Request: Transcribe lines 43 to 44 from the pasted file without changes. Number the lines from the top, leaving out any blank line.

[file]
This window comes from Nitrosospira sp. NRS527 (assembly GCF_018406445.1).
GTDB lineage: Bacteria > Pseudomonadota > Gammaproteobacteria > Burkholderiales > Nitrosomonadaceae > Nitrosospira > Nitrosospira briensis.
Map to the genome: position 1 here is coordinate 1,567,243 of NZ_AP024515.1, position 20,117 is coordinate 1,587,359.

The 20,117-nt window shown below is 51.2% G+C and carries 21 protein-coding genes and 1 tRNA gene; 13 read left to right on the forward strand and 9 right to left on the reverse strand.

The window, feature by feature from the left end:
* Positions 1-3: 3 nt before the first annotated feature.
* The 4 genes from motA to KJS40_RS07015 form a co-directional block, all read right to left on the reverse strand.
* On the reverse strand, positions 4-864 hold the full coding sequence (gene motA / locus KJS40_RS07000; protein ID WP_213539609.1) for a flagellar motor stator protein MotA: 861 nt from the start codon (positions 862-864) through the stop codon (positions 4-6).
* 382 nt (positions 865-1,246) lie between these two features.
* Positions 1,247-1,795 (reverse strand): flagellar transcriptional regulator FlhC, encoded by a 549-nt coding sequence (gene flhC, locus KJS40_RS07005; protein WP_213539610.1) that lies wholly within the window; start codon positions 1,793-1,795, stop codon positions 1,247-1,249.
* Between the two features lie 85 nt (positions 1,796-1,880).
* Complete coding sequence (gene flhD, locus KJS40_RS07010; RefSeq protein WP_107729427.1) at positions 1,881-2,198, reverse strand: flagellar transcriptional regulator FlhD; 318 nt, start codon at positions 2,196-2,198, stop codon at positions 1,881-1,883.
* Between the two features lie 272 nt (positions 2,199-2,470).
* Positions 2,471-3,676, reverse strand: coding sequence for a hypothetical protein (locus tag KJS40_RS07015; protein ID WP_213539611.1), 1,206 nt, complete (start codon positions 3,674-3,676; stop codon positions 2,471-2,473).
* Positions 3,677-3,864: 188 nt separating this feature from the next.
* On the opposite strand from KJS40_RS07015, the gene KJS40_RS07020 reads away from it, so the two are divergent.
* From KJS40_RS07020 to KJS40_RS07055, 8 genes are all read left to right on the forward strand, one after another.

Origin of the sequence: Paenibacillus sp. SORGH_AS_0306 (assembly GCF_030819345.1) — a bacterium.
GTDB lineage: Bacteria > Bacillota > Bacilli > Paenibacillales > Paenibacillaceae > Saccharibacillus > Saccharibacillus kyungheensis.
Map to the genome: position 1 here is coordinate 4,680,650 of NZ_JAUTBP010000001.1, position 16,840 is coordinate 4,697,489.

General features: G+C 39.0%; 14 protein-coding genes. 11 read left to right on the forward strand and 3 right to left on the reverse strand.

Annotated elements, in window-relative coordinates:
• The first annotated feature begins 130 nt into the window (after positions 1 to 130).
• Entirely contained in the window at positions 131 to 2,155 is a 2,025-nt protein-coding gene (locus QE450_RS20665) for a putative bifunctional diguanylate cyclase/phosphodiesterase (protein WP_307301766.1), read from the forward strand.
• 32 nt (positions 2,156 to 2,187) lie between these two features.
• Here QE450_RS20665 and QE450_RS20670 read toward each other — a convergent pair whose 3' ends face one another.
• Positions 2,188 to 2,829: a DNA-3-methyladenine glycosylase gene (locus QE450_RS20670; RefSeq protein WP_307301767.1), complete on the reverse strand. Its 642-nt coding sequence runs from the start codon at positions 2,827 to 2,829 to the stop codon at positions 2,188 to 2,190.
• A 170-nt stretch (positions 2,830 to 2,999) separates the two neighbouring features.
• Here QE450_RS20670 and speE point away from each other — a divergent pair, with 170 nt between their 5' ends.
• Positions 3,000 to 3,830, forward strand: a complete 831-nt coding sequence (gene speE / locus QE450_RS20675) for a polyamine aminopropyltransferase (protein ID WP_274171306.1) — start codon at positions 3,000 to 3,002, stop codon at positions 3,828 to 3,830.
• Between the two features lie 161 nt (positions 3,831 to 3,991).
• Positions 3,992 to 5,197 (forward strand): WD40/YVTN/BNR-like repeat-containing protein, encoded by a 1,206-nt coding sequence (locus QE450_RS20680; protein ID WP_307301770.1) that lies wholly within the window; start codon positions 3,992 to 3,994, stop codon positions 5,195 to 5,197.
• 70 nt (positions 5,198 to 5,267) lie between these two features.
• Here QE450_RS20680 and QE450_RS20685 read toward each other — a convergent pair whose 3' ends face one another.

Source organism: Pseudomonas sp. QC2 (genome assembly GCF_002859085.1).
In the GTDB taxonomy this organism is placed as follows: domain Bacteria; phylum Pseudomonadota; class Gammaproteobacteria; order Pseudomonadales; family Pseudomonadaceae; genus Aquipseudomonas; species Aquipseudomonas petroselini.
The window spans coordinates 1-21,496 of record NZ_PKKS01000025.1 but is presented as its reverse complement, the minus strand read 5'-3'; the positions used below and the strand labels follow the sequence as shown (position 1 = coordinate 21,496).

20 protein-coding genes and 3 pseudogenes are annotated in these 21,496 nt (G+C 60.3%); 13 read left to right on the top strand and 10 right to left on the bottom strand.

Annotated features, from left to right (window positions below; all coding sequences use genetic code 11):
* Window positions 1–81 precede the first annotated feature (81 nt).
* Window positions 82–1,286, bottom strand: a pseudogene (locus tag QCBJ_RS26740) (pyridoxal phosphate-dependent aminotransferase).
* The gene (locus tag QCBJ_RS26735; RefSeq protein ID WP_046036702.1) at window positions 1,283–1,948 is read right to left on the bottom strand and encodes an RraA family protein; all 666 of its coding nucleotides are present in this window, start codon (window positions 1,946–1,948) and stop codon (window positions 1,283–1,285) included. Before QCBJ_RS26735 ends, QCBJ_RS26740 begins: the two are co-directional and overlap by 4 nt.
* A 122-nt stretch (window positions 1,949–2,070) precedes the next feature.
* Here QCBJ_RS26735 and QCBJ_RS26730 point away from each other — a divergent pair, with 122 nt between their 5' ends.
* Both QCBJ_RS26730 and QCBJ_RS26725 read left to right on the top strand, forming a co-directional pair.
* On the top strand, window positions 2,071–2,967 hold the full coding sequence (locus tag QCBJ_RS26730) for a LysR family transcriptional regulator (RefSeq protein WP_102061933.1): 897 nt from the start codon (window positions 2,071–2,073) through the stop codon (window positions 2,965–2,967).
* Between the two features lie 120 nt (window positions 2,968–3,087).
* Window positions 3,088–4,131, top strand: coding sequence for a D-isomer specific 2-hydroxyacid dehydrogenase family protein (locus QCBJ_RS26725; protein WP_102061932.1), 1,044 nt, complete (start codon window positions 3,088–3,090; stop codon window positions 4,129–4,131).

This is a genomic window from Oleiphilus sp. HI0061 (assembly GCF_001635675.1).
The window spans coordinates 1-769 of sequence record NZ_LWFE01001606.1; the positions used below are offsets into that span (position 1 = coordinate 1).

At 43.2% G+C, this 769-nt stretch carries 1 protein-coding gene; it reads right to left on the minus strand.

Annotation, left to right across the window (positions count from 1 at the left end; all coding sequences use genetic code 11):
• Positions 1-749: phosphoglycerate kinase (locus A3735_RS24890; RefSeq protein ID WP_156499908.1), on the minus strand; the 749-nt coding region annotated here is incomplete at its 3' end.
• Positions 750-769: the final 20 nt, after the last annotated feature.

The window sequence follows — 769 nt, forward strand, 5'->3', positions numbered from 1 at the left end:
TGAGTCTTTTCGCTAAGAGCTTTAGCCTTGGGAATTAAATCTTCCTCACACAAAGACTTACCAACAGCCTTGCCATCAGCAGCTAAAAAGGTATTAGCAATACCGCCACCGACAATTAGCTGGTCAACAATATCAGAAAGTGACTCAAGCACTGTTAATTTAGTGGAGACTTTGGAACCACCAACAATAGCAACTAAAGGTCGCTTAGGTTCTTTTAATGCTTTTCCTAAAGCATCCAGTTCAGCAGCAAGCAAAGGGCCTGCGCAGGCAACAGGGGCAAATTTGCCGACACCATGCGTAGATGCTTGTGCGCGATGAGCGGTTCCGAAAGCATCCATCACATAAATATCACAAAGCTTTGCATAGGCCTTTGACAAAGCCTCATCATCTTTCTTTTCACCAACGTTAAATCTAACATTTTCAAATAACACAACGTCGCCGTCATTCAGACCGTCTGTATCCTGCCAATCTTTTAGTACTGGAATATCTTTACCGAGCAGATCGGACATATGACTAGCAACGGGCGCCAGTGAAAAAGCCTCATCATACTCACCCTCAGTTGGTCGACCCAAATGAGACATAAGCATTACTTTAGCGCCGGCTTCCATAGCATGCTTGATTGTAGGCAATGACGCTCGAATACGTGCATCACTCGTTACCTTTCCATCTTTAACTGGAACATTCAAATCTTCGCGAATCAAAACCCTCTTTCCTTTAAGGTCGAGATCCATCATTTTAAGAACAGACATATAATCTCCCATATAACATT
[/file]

* A 122-nt stretch (window positions 1,949–2,070) precedes the next feature.
* Here QCBJ_RS26735 and QCBJ_RS26730 point away from each other — a divergent pair, with 122 nt between their 5' ends.